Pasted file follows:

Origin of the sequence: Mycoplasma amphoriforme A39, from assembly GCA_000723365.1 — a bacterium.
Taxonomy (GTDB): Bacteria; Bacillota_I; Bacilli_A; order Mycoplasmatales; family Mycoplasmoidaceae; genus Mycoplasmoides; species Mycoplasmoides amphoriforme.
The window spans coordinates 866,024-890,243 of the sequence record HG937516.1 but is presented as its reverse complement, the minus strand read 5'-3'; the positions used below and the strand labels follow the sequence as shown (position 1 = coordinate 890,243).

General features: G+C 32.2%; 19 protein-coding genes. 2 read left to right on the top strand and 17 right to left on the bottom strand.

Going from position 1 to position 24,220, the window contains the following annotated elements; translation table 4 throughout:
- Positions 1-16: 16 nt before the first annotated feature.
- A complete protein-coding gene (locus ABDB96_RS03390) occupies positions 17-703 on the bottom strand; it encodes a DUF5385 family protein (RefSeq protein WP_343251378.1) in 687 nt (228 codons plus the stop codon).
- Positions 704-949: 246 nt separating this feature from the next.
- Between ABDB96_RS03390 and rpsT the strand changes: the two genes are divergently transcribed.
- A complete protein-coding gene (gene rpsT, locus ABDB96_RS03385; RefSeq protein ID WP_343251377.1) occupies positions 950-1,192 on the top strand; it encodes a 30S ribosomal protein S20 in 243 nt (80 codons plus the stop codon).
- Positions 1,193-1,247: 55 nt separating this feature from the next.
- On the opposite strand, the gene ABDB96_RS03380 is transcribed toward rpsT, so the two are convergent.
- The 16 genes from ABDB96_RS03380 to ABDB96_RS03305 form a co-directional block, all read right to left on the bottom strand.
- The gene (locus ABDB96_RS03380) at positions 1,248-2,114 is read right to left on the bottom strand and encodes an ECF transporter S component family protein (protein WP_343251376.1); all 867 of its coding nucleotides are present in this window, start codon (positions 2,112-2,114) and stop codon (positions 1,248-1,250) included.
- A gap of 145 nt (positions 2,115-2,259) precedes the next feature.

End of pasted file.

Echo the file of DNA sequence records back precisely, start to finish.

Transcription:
Origin of the sequence: Mycoplasma amphoriforme A39, from assembly GCA_000723365.1 — a bacterium.
Taxonomy (GTDB): Bacteria; Bacillota_I; Bacilli_A; order Mycoplasmatales; family Mycoplasmoidaceae; genus Mycoplasmoides; species Mycoplasmoides amphoriforme.
The window spans coordinates 866,024-890,243 of the sequence record HG937516.1 but is presented as its reverse complement, the minus strand read 5'-3'; the positions used below and the strand labels follow the sequence as shown (position 1 = coordinate 890,243).

General features: G+C 32.2%; 19 protein-coding genes. 2 read left to right on the top strand and 17 right to left on the bottom strand.

Going from position 1 to position 24,220, the window contains the following annotated elements; translation table 4 throughout:
- Positions 1-16: 16 nt before the first annotated feature.
- A complete protein-coding gene (locus ABDB96_RS03390) occupies positions 17-703 on the bottom strand; it encodes a DUF5385 family protein (RefSeq protein WP_343251378.1) in 687 nt (228 codons plus the stop codon).
- Positions 704-949: 246 nt separating this feature from the next.
- Between ABDB96_RS03390 and rpsT the strand changes: the two genes are divergently transcribed.
- A complete protein-coding gene (gene rpsT, locus ABDB96_RS03385; RefSeq protein ID WP_343251377.1) occupies positions 950-1,192 on the top strand; it encodes a 30S ribosomal protein S20 in 243 nt (80 codons plus the stop codon).
- Positions 1,193-1,247: 55 nt separating this feature from the next.
- On the opposite strand, the gene ABDB96_RS03380 is transcribed toward rpsT, so the two are convergent.
- The 16 genes from ABDB96_RS03380 to ABDB96_RS03305 form a co-directional block, all read right to left on the bottom strand.
- The gene (locus ABDB96_RS03380) at positions 1,248-2,114 is read right to left on the bottom strand and encodes an ECF transporter S component family protein (protein WP_343251376.1); all 867 of its coding nucleotides are present in this window, start codon (positions 2,112-2,114) and stop codon (positions 1,248-1,250) included.
- A gap of 145 nt (positions 2,115-2,259) precedes the next feature.